Tute Review: No-sew wrap top
Here's the latest installment of my monthly series, "Tute Review". I review DIY fashion tutorials and how-tos from all over the web, let you know how user-friendly they are, and show you what I make. Hooray for arts & crafts!
This month, for your craftin pleasure, I'm reviewing this drapey, no-sew top that I've had bookmarked forever…
This how-to by Jada-Lee Watson of Canadian eco-fashion line Nixxi was featured on Ecouterre.
I've been really intrigued by no-sew, wrap-y, drapey designs lately. And I'm especially loving projects that use knit fabrics where I can leave the edge raw. It's very minimal-modern, and yet primal at the same time.
This is one of those projects that was designed by people thousands of years ago and keeps getting modern tweaks and styling.
Mind you, I read through the directions several times over the months that I've had this bookmarked, and I couldn't quite get my head around it. But once I got into it, it turns out to be a variant of this kind of no-sew circle vest, which I have made for myself and for a photo shoot. It's a simpler version of the drape-front cardigans that have been trendy for the last couple of years.
- Time-consuming: This is very quick, once you figure out the correct measurements.
- User-friendly: Somewhat. I can't stress how simple this concept is, but the written directions, and un-labeled photos are not so explicit.
- Skill level: Super-easy, very newbie-crafter friendly. All you need are sharp scissors and a measuring tape or yardstick.
- Cost for materials: Depends on your taste in fabric. T-shirt type knits are hard to find, unless you're in a fairly big city, or just have an awesome fabric store near you. You could also try this with a very light, loosely woven fabric. You could get more creative, and more eco-friendly, by piecing together repurposed fabrics (XL t-shirts?).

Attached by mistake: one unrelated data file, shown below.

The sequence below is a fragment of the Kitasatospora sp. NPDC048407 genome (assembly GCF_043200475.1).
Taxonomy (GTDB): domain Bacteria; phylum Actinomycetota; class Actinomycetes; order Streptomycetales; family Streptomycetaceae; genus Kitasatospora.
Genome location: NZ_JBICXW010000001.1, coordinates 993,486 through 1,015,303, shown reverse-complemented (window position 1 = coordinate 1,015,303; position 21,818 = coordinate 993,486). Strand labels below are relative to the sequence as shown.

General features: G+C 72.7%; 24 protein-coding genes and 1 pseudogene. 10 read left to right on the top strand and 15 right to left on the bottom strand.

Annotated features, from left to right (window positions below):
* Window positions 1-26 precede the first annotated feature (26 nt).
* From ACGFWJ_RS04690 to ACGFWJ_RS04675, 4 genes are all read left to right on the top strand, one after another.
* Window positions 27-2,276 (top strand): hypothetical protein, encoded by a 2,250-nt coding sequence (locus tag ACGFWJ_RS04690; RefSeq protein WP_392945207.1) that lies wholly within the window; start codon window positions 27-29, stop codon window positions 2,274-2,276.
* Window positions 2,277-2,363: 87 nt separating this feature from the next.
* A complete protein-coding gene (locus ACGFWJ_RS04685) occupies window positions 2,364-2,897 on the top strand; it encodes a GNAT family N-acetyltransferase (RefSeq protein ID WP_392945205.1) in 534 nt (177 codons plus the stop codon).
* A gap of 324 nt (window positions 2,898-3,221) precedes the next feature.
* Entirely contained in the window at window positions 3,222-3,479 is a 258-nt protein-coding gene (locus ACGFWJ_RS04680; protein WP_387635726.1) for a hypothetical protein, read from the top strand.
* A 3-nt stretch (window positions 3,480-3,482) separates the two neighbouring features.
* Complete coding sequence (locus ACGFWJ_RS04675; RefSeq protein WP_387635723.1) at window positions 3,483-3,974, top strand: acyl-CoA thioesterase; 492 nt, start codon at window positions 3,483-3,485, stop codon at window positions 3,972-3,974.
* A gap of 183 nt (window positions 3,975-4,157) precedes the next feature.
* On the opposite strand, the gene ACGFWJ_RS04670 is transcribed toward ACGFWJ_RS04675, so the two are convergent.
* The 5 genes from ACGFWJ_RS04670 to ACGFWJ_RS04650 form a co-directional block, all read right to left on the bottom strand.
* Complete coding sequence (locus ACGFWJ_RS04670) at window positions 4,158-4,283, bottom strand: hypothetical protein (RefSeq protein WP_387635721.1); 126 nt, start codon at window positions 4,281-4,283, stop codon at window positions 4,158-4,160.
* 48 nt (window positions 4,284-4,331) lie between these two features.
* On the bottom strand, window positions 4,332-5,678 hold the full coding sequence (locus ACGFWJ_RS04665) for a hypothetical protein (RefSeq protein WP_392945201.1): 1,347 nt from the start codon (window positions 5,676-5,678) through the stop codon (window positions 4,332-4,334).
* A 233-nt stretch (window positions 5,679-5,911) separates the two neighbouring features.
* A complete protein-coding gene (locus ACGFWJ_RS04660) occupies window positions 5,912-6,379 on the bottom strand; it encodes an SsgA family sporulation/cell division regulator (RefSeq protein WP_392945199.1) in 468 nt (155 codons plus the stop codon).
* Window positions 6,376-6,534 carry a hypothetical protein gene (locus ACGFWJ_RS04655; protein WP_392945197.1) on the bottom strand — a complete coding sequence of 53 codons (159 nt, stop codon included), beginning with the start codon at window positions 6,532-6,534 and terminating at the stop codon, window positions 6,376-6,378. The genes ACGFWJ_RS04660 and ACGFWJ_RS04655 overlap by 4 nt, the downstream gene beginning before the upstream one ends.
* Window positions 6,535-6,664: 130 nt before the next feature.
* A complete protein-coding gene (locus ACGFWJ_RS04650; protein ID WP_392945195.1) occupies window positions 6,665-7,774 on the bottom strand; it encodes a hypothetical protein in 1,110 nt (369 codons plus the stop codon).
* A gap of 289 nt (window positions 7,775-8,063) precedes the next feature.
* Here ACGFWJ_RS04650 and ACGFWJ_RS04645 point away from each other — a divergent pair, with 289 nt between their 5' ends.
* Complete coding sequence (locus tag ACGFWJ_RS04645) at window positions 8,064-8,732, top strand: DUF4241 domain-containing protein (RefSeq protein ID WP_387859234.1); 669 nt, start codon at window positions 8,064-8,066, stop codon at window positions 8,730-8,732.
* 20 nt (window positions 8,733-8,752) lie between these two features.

What you need to know that the directions don't tell you:
Choose t-shirt type knit or jersey fabric. Or try a very loose-weave, gauze fabric.
You need to order about 2 1/2 yards at the cutting counter– there is no such thing as 85-inch-wide fabric, unless you're making theater curtains.
I would actually cut the piece 12-24 inches longer– you can see in my photos below, the ends are little short when you wrap it certain ways.
Use your back-width measurement for the placement of the armholes. A tailor or a sewing friend can tell you this. If you're totally on your own, estimate it by measuring across your chest from armpit to armpit. Divide this measurement in half. When you find the centerline of the fabric, measure from that point to the left and right using that divided measurement.
For a better-looking armhole, instead of a slit, create a narrow oval shape with rounded ends.
Upcycle a pashmina-type shawl
Use different types of gauze-type fabric, a heavier sweater knit fabric, or lace
Shape your initial piece of fabric into an oval, or half circle
Try placing the armholes at different points relative to the narrow end of the fabric, or place them off-center of the long edge
Extend the measurements of the rectangle both longer and wider to create a wrap dress
Style it with a narrow scarf as a waist-tie, a leather or chain harness accessory, or different width and length belts
Flip it upside down, and then wrap
Put it on backwards, and then wrap
Click here for the No-Sew Wrap Top tutorial.